Kräusening to improve your homebrew lagers



The word Kräusen, or high Kräusen refers to wort when it’s at its most active state of fermentation. Kräusening then is the process of adding a proportion of active wort to a fully fermented beer, prior to bottling, to carbonate it.


As you might have guessed from the name, it’s a technique that originates from Germany with its roots in their traditional lager brewing techniques. When Reinheitsgebot was introduced it stipulated that sugars not derived from malt could not be used to carbonate beers, and thus kräusening was the answer. Many breweries still use this technique today, including San Francisco's famous Anchor brewery for their multi award winning Anchor Steam Beer.  


The technique is particularly popular when brewing lagers, as it has the following benefits over alternative carbonation techniques;


- It helps overcome any issue of dormant yeast that can occur with the cold fermenting of lager and their secondary fermentation

- It minimises the chances of off-flavours developing in your beer, the fresh, yeast inclusive, wort addition reduces levels of diacetyl, acetaldehyde and other by-products created when yeast is stressed.

- It will speed up the conditioning process of your lagers


These factors combined can significantly improve your lagers, and goes some way to explaining why Germany is widely regarded as the best lager producing country in the world. Producing typically dry, crisp, clean and fresh lagers with a solid malt flavour that are supremely drinkable.


Along with these lager specific benefits, there are also some secondary areas where the krausening technique can prove useful. For example to restart a stuck fermentation, or to improve the attenuation of high gravity beers where yeast can struggle.


How homebrewers can do this:


When kräusening, it is usual to add wort from the same recipe which is fine for breweries as they will often make exactly the same beer over and over again. For homebrewers though it presents a practicality problem as re-brewing identical recipes in succession rarely happens.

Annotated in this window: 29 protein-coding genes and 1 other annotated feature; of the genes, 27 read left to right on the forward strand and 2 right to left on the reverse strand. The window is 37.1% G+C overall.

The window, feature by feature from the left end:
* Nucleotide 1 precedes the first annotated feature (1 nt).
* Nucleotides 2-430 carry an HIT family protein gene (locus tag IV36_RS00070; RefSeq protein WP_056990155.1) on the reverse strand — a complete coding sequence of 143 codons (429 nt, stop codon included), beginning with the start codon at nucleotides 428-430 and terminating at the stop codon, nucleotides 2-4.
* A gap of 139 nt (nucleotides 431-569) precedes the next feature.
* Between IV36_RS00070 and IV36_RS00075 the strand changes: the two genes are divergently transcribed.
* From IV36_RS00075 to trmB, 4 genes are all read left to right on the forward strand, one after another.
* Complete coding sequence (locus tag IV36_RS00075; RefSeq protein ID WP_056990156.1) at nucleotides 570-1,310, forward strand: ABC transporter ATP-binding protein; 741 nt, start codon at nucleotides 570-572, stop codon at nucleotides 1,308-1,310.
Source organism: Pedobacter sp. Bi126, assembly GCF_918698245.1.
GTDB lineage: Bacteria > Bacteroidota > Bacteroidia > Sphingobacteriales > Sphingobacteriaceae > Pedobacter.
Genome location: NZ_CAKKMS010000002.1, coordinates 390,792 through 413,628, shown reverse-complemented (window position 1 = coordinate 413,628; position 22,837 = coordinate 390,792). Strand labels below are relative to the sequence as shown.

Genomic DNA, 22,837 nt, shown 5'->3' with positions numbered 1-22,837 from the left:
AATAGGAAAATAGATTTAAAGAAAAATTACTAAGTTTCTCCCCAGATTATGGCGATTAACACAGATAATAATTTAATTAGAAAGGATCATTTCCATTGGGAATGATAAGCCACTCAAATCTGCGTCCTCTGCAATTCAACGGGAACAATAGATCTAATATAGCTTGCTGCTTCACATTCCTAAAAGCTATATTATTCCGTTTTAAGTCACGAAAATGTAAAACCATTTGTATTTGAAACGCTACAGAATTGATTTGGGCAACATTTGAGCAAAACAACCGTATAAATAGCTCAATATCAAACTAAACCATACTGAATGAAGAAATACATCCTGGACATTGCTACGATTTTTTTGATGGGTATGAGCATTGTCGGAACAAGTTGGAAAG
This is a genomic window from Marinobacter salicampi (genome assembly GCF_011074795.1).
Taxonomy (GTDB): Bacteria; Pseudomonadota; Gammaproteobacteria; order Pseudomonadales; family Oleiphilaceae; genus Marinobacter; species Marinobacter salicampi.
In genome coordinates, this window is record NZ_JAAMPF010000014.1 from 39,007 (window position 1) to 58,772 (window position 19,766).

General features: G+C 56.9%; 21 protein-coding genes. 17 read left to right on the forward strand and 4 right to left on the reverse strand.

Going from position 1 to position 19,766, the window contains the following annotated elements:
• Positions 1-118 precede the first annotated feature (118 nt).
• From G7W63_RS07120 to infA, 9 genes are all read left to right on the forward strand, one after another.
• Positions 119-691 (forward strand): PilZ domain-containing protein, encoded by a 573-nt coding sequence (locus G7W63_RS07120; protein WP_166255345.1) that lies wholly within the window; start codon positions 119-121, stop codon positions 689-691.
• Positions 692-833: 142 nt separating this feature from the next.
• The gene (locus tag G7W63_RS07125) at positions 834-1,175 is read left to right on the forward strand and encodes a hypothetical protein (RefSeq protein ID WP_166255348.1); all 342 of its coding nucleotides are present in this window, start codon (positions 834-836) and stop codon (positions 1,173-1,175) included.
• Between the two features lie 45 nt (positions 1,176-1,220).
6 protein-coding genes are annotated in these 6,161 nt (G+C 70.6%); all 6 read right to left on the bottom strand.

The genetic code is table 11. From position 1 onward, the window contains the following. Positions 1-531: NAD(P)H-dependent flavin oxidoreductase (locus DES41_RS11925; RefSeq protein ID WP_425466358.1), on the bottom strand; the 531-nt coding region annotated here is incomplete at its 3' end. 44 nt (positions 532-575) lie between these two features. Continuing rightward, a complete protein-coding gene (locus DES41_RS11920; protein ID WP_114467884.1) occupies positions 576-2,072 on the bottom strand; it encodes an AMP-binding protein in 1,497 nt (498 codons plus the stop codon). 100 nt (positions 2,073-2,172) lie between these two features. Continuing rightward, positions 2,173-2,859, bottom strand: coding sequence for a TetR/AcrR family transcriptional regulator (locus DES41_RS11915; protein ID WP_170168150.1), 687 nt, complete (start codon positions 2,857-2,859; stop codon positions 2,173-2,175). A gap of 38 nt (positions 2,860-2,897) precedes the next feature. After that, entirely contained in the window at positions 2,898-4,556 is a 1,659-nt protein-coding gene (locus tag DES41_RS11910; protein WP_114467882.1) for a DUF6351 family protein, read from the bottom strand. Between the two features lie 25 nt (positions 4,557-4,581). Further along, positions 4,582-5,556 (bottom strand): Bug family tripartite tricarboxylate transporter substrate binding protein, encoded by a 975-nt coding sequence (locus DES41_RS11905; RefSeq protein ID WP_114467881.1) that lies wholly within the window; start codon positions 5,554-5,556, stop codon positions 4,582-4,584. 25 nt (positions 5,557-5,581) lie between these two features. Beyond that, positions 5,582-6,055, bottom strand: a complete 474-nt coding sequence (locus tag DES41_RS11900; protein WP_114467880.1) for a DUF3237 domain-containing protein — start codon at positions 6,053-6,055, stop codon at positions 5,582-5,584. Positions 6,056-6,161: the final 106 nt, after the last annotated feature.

Therefore we have a few options, more suited to homebrewers;    


Option 1: Brew out a slightly larger initial batch, for example 5.5 gallons instead of 5. Before pitching your yeast separate and store the additional ½ gallon of wort in the fridge in a sterile container. 24 hours before you want to pitch this back into your lager, aerate the wort and add yeast when both are at fermentation temperature. When the ‘small beer’ is at high krausen pitch it back into the larger one.


Option 2: Make a fresh new mini batch of ‘beer’. This can either be an identical recipe but in small scale (the size that you would want to pitch), or a quicker method is to hydrate, hop and boil some dried malt extract of the same OG as your lager, start fermentation and add into larger beer as above.


Option 3: If you’re well organised, and can plan your brews in advance, you can make adjustments to your first brew to accommodate a non-identical kräusening beer addition. For example you can make the original beer lighter/darker, more or less hoppy, higher/lower O.G to accommodate planned differences in the second beer. This means you can use the technique whilst producing two quite different styles.


One thing to consider when it comes to krausening is how much of the fermenting wort to add to your beer? In short this can be quite difficult to accurately predict, but as a basic rule of thumb you should typically be looking to raise the gravity by around 3 points. For simplicity, you can use the  kräusening calculator from Brewer’s Friend.

If you have any questions about anything above please pop them into the comments below, and let us know how you’ve got on when kräusening.